In the gable field above the main entrance to the parliament building, the Viennese saw their emperor “in a nightgown” in the center. That scratched his image. Here, the 38-ton relief made of Lasa marble showed Emperor Franz Joseph I as a Roman emperor, dressed in a toga, giving the crown lands their constitution.
The crown lands as allegorical female figures are recognizable by the respective coat of arms. The depiction of the monarch as a Roman emperor indicates the emperor’s self-image as an absolutist ruler guiding the destiny of the Austro-Hungarian Monarchy.
Even if Franz Joseph’s gesture is meant to convey an invitation to the crown lands to rule with him, it leaves no doubt that the granting of the constitution is seen as a unilateral act of grace by the emperor, who retains central rights in his hands despite the now elected parliament.
Emperor Franz Joseph I rejected the idea of parliamentarism out of the most heartfelt conviction until his death. With great self-confidence and believing in the God-given mission of his house for over 600 years, Emperor Franz Joseph I had committed himself to an absolutist-centralist system . He only deviated from this under extreme pressure.
At the age of 18, he issued the “octroyed March Constitution” without the participation of a parliament from Olomouc, where the ruling house had taken refuge from the revolution of 1848. At the same time, he had the country’s entire critical elite executed in Hungary. Formally, he already suspended the concessions with the New Year’s Patent of 1851.
Peasant liberation, the unified customs system, unified citizenship, the separation of judiciary and administration, jury courts, and municipal autonomy have remained as legacies of the Revolution. The “February Patent” of 1861 is considered the birth certificate of Austrian parliamentarism . In the February Constitution, legislation was divided between the emperor and the two houses of the Imperial Council.
The House of Representatives of the Imperial Council was to be formed by deputies delegated by the provincial parliaments. The Reichsrat, with 100 members, had an advisory function in financial and economic policy matters. However, this arrangement was rejected by Hungary and, to some extent, by Galicia as still too centralistic. Hungarian politicians boycotted them wherever possible. This manifesto was also partially revoked by the suspension patent as early as 1865.
It was not until the defeat of the Prussian-Austrian War of 1866 and the high war debts that Emperor Franz Joseph I signed five basic state laws in 1867, which are also collectively known as the “December Constitution” .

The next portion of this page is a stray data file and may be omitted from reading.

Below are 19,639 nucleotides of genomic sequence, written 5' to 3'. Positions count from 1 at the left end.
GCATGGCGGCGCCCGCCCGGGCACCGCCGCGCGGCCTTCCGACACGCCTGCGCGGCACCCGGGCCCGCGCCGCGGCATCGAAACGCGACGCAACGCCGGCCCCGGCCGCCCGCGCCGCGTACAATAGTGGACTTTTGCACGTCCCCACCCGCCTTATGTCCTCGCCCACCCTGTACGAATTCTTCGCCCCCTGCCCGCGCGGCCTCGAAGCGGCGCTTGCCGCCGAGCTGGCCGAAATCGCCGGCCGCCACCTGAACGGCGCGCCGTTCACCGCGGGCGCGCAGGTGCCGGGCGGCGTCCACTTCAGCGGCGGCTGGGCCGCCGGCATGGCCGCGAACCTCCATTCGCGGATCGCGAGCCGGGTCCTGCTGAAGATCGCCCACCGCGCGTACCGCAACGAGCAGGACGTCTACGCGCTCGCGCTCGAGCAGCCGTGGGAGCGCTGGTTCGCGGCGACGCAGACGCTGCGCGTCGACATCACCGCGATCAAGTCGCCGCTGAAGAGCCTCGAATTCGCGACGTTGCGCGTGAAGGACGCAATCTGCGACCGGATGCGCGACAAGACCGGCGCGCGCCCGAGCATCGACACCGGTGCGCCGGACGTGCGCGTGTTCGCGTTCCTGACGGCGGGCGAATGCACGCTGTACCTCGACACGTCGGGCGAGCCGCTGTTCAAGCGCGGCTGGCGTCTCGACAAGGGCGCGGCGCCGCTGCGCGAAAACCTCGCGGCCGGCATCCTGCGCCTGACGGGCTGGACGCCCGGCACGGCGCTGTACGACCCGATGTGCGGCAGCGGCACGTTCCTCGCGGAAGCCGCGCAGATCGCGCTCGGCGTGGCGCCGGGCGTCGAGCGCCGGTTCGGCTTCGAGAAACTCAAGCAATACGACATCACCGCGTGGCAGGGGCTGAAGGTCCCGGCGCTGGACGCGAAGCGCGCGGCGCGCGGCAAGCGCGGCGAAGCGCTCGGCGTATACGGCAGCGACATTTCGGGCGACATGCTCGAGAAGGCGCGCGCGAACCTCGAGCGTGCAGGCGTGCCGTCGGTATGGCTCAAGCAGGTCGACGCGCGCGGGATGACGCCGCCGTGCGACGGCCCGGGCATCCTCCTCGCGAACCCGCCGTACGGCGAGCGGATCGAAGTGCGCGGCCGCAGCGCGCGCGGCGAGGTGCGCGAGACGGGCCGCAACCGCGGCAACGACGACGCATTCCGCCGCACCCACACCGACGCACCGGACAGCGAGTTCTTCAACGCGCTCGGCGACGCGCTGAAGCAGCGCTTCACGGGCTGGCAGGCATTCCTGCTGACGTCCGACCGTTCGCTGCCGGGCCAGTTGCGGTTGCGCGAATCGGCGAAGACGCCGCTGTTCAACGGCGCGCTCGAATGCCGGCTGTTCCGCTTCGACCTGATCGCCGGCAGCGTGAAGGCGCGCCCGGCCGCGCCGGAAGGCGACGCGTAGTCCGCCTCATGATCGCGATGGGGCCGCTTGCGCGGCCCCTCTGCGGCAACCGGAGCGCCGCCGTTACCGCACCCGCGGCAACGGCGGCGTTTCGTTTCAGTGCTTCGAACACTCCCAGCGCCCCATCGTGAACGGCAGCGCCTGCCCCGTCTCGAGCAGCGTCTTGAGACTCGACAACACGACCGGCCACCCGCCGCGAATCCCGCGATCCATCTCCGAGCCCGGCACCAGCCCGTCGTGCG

This general catalog of fundamental rights is still valid in Austria today and determines basic liberties such as equality before the law, freedom of faith and conscience, but also freedom of science and teaching. The Hungarians imposed the dual monarchy of Austria-Hungary.
He did not agree to universal suffrage – for men only – until there were several large demonstrations on the Ring Road in 1905, while a revolution broke out over it in Russia, which was
shook the tsarist empire. The proceedings in the Chamber of Deputies, which were characterized by national struggles and conflicts, did not show themselves to be solution-oriented.
In 1907, Vienna had the largest parliament in all of Europe , with 526 deputies and just over 30 parties . The deputies could speak in German, Czech, Polish, Ukrainian, Croatian, Serbian, Slovenian, Italian, Romanian and Russian. There were no interpreters. Hours of continuous speeches blocked meetings.
Although the free Babylonian spectacle was an attraction for tourists and Viennese, who could warm up in the heated visitors’ gallery during the cold season, it was detrimental not only to the young parliamentarism but also to the cohesion of the monarchy.
Franz Joseph I never attended a session of the House and entered the building only twice: in 1879 for the Gleichen celebration and in 1884 after its completion. He could not show his aversion to constitutional development more clearly. “I am the last monarch of the old school. It is my duty to protect my peoples from their politicians!” spoke Franz Josef I to former U.S. President Theodore Roosevelt in 1910.
Time Travel Tip: The statue of Emperor Franz Joseph I can be found in the Burggarten near the Mozart statue. More information about him and his life, of course, in the Sisi Museum and Schönbrunn Palace.